How much have we paid out in total? How does that impact the national debt?

And how much is the annual deficit interest costs for the hand out related national debt?

But, hey, Newt did get his way.

Quoting windy95 (Reply 43):
Suck it up take your loses and live to fight another day.

Doesn't bother me for the long term.

I believe that the Republican/Tea Party are pulling the pendulum too far to the right and may be very surprised in the end when it swings back further left than they thought possible.

You do remember how political pendulums work?

Quoting windy95 (Reply 43):
porkulus

Check how much Senator McConnell pulled into his state in the past 10 years. And we'll see if Boehner actually has lost the fighter engine battle.

McConnell will still bring home the bacon, as will Boehner.

And Boehner will still get his fighter engine.
 
cargolex
Posts: 1201
Joined: Fri Apr 23, 2010 5:20 pm

RE: The American Oligarchy

Tue Feb 22, 2011 9:57 pm

Quote:
Yes they should shut up and take it.

No, they should not. They should do their best to preserve the rights that workers struggled so hard for an fought (and died) to get if that is what their constituents want them to do, and plainly it is.

Winning an election doesn't give you the right to strip away people's rights, wages, and benefits just because you think Unions are bad or "socialist" or whatever other nonsense the right wing will throw at this issue.

Quote:
That is what we had to deal with on porkulus and Obamacare.

Republicans got the chance to shape those programs into what they wanted at EVERY opportunity. In the case of the stimulus, they got more tax cuts and reduced infrastructure spending. That's how compromise works - and democracy is compromise. In the case of the AFFORDABLE CARE ACT they were given lots of chances to contribute and reform and used that time to launch frivolous ammendments and talk about death panels. They abdicated their responsibility to govern by not contributing but just sitting around taking dunderheaded pot shots at anybody who suggested that they should reform healthcare. In the end, they got a plan pretty much identical to the one they themselves proposed back in 1993 as an alternative to the Clinton plan.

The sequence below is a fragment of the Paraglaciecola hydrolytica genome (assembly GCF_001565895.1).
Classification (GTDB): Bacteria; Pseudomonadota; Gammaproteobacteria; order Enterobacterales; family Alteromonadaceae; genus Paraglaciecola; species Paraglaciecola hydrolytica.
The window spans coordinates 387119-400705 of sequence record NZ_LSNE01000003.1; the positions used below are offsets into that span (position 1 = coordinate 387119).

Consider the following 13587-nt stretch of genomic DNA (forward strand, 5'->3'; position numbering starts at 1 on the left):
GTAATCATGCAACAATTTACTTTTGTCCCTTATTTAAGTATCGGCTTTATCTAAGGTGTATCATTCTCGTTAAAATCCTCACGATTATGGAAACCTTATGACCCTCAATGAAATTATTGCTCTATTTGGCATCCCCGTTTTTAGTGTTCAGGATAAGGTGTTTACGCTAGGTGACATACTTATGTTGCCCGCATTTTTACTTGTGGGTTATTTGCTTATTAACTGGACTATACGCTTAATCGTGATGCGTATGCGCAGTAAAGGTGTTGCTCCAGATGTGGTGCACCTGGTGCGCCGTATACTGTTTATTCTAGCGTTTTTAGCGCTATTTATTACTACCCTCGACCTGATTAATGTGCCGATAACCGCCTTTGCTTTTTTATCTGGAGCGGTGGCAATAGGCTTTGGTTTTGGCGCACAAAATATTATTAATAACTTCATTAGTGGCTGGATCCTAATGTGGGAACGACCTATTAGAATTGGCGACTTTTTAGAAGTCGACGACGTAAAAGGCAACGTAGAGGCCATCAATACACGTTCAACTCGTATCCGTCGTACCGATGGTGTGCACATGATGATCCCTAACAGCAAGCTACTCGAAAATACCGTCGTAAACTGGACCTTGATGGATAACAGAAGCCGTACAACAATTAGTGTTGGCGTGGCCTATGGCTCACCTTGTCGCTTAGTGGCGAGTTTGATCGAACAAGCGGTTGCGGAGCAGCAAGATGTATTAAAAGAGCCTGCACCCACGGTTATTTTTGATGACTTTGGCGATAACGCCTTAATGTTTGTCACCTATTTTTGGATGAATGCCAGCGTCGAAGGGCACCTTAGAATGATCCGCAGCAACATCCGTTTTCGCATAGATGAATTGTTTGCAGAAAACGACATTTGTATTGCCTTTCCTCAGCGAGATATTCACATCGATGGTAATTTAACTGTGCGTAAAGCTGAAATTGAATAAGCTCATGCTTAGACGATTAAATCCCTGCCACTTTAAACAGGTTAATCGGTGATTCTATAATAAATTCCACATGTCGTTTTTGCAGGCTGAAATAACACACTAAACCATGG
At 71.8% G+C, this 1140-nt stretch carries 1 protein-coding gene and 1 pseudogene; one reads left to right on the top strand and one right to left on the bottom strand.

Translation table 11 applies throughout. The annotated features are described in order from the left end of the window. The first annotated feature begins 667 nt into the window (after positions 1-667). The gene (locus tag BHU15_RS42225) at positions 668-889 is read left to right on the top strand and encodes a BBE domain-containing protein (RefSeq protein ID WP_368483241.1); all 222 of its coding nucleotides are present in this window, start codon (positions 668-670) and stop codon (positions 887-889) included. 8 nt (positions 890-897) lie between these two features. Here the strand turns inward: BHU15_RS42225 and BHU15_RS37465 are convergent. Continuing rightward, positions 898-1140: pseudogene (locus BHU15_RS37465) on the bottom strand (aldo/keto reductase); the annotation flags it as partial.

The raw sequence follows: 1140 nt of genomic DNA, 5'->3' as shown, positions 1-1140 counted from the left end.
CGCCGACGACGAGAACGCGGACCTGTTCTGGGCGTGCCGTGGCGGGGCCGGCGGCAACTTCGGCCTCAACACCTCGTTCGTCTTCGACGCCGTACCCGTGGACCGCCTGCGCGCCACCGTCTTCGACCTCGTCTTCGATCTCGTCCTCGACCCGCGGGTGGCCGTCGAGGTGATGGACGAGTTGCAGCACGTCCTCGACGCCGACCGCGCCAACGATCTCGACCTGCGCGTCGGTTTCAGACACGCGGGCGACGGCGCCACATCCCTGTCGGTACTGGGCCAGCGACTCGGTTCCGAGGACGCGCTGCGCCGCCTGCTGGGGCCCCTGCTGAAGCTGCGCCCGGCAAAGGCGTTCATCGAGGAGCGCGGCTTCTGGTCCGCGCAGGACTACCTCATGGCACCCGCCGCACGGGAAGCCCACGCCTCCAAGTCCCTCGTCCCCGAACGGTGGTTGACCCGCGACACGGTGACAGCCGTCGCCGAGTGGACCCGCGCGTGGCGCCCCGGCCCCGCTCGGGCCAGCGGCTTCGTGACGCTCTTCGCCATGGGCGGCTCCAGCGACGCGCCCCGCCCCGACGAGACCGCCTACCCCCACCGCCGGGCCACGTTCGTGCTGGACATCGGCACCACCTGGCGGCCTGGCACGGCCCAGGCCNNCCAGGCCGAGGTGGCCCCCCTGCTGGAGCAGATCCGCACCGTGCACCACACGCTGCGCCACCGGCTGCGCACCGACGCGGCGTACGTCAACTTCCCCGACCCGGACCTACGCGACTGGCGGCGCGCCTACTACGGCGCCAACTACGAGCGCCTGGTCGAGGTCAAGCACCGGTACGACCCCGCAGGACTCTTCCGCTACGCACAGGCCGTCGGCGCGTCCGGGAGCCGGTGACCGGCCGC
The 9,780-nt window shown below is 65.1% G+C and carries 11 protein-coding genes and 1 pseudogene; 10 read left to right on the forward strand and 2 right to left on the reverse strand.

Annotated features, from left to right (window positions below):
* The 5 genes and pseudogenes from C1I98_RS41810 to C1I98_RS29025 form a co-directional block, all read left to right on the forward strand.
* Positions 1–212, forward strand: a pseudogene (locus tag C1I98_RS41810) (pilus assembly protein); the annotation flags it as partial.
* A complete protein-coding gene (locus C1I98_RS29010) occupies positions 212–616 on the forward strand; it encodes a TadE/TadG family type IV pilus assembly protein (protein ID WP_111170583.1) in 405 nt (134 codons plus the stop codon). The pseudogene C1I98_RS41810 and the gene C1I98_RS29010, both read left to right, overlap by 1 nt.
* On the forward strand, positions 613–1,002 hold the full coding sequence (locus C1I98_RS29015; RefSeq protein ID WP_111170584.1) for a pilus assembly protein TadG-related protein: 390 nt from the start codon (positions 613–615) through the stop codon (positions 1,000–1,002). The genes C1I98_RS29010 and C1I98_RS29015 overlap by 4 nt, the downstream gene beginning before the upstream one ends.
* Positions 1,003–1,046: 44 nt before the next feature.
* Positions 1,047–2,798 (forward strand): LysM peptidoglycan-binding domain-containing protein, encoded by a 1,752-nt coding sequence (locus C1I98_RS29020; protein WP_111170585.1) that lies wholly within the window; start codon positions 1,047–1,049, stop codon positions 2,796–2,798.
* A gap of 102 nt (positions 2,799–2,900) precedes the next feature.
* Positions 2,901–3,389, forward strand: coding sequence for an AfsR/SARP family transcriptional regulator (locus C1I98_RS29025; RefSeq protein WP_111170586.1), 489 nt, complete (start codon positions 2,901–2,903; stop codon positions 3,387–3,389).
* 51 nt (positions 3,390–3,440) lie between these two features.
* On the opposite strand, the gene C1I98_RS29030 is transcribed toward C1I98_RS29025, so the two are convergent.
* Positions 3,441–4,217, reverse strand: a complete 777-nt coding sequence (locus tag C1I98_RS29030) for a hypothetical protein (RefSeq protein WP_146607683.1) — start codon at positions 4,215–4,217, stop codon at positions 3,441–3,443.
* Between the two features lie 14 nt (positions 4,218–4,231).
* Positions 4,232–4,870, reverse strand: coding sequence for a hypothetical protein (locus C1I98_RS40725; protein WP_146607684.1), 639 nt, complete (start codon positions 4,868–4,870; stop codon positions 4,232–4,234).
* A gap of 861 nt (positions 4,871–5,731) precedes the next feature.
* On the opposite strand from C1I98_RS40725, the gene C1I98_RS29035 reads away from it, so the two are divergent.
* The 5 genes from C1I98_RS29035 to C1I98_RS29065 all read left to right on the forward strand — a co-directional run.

In this case, these state senators are exercising the only option left to them by a Governor who is not interested in representational government or compromise. And I applaud them for the courage they are showing by doing it. They may get booted out in the next election (although I rather think that this has made them heroes, not villains, in their districts) but at least they stand for something substantive.

Quote:
But not showing up and not doing your job is not an option the people will take lightly.

Voters don't seem to have gotten very mad at the Republicans for completely ignoring their jobs during this current congressional session. Remember that jobs agenda? Tabled in favor of radical right-wing anti-abortion legislation.
 
cargolex
Posts: 1201
Joined: Fri Apr 23, 2010 5:20 pm

RE: The American Oligarchy

Tue Feb 22, 2011 9:59 pm

Quote:
Pouring money into a campaign may buy you a candidate, but it does not buy you an election. You still need to persuade thousands if not millions of people to vote for you.

Millions of dollars buys you media. And Rupert Murdoch's millions have convinced a sizeable chunk of the American electorate that Barack Obama is a Muslim Antichrist. If millions of dollars can raise a candidate like Art Robinson from the briny deep to actual contention, think about what it can do for a more mediagenic candidate who isn't saying things like "radiation is good for you."
 
BMI727
Posts: 11099
Joined: Mon Feb 02, 2009 9:29 pm

RE: The American Oligarchy

Tue Feb 22, 2011 11:19 pm

Quoting Ken777 (Reply 46):
. They have been able to direct money at tax minimizing (or eliminating) programs. They may have been hiding money over seas - just ask USB about that.

Considering the American tax structure, who in their right mind wouldn't?

Quoting Ken777 (Reply 46):
It's a two way street. Families can start estate planning early, but at some point they have to return something.

It's not that easy. You can't send your combine to the Cayman Islands.
Why do Aerospace Engineering students have to turn things in on time?